For patients with heart disease who are at risk for getting dangerous heart rhythms or who have already demonstrated such rhythms, Duke offers comprehensive care to prevent sudden cardiac death (SCD) and improve quality of life.
The damage that happens during a heart attack can lead to electrical instability, putting patients at risk of SCD.
To prevent SCD, Duke offers the latest medical therapies as well as implantable devices that can detect and terminate abnormal rhythms.
For those who have already demonstrated dangerous heart rhythms, catheter ablation for ventricular tachycardia is an option as a means to help control symptoms.
These therapies may be used alone or in combination, tailored to a patient's individual needs.
A wide range of implantable devices are offered, including:
At Duke, patients receive more than 400 pacemakers and 700 implantable defibrillators each year.
In most cases, pacemakers and ICDs can be implanted non-surgically by inserting leads in the heart through a vein under the collarbone. Cardiothoracic surgeons are available to assist with open placement of pacemaker leads if necessary.
Duke Heart Center physicians have special expertise in complex catheter ablation procedures. The latest catheter ablation techniques are also available, including:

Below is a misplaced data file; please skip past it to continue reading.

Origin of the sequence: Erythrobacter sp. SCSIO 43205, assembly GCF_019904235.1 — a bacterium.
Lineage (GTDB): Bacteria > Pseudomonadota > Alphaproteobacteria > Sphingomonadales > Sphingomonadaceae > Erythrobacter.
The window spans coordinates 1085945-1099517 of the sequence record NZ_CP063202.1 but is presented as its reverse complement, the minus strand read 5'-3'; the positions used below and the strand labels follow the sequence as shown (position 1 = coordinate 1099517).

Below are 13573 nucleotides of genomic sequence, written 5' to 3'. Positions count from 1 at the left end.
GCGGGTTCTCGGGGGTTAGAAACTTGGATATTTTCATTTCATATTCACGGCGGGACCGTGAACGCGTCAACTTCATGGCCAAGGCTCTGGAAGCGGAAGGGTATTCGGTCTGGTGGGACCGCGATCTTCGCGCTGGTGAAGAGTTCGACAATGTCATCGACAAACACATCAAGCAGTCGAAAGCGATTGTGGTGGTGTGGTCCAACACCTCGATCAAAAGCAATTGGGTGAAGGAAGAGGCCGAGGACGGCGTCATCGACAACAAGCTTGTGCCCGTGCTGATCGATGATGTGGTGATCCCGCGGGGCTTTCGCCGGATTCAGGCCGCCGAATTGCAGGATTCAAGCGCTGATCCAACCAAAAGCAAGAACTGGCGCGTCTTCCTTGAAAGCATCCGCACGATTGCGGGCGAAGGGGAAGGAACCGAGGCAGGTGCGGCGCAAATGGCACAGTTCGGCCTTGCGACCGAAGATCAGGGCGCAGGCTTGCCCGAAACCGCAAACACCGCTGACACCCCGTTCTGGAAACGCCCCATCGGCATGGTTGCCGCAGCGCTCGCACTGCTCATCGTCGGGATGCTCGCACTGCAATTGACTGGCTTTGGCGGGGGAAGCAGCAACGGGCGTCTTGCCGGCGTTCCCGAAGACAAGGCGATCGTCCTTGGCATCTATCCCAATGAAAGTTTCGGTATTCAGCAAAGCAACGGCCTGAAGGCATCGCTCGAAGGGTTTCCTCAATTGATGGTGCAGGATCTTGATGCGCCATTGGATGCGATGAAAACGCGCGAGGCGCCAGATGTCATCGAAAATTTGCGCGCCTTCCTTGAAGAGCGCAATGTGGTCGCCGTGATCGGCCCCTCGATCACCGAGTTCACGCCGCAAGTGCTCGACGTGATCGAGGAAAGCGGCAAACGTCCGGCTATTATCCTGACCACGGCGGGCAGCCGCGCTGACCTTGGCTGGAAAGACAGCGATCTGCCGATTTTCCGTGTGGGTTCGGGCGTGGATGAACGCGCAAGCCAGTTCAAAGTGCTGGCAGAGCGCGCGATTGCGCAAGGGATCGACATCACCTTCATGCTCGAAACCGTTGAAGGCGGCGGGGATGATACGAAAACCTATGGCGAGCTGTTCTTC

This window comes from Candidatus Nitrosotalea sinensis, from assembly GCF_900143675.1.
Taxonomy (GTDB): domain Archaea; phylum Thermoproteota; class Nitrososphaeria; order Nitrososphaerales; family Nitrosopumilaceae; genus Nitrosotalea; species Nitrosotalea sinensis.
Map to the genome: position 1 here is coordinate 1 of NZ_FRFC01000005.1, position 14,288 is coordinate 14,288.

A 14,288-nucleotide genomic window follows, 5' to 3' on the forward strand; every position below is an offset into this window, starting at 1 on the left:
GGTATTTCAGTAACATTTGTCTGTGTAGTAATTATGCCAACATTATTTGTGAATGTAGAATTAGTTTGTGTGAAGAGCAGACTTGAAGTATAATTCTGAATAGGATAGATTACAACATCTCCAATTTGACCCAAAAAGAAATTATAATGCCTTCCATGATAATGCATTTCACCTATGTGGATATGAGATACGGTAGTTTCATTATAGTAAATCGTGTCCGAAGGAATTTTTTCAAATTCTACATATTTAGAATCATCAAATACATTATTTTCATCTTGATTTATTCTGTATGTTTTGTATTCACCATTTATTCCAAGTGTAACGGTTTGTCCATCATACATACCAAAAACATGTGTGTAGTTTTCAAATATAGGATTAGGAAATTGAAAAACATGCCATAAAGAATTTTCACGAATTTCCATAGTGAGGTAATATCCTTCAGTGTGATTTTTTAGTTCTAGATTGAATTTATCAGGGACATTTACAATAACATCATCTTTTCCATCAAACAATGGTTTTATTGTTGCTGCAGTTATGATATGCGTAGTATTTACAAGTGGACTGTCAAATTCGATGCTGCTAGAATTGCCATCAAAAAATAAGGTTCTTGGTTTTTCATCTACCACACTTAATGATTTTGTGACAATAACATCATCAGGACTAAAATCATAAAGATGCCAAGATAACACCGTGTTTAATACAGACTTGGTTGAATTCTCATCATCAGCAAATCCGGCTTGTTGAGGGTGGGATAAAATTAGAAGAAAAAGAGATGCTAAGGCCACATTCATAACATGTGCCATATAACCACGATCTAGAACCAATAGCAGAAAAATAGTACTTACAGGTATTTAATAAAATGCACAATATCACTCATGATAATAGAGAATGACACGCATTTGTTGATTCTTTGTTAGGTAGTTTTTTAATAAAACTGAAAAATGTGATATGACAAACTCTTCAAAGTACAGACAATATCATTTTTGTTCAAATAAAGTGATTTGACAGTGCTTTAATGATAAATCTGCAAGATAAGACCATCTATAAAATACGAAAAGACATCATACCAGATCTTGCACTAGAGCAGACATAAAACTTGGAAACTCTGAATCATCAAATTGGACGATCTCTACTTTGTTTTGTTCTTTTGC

Duke’s experienced physicians conduct cutting-edge research to develop new devices, and patients can often benefit by participating in clinical trials.
Augustus Grant, MD, and James P. Daubert, MD, offer the weekly Inherited Arrhythmia Clinic for patients with a family history of sudden cardiac death, patients who have already experienced a near-fatal arrhythmia with no clear cause, and those diagnosed with or suspected to have long QT syndrome (LQTS), Brugada syndrome, or catecholaminergic polymorphic ventrical tachycardia (CPVT).
These specialists also see patients with certain heart-muscle disorders (cardiomyopathies) -- including arrhythmogenic right ventricular cardiomyopathy/dysplasia (ARVC/D), hypertrophic cardiomyopathy, and other inherited cardiomyopathies. These patients are highly prone to arrhythmias and an elevated risk of sudden cardiac death.
Genetic testing and interpretation of the results may be performed.
For more information about the Inherited Arrhythmia Clinic, call 919-681-3776.
Make an appointment with a Duke heart specialist near you: 888-ASK-DUKE (888-275-3853).
Physicians offering this service include:
This service is available at: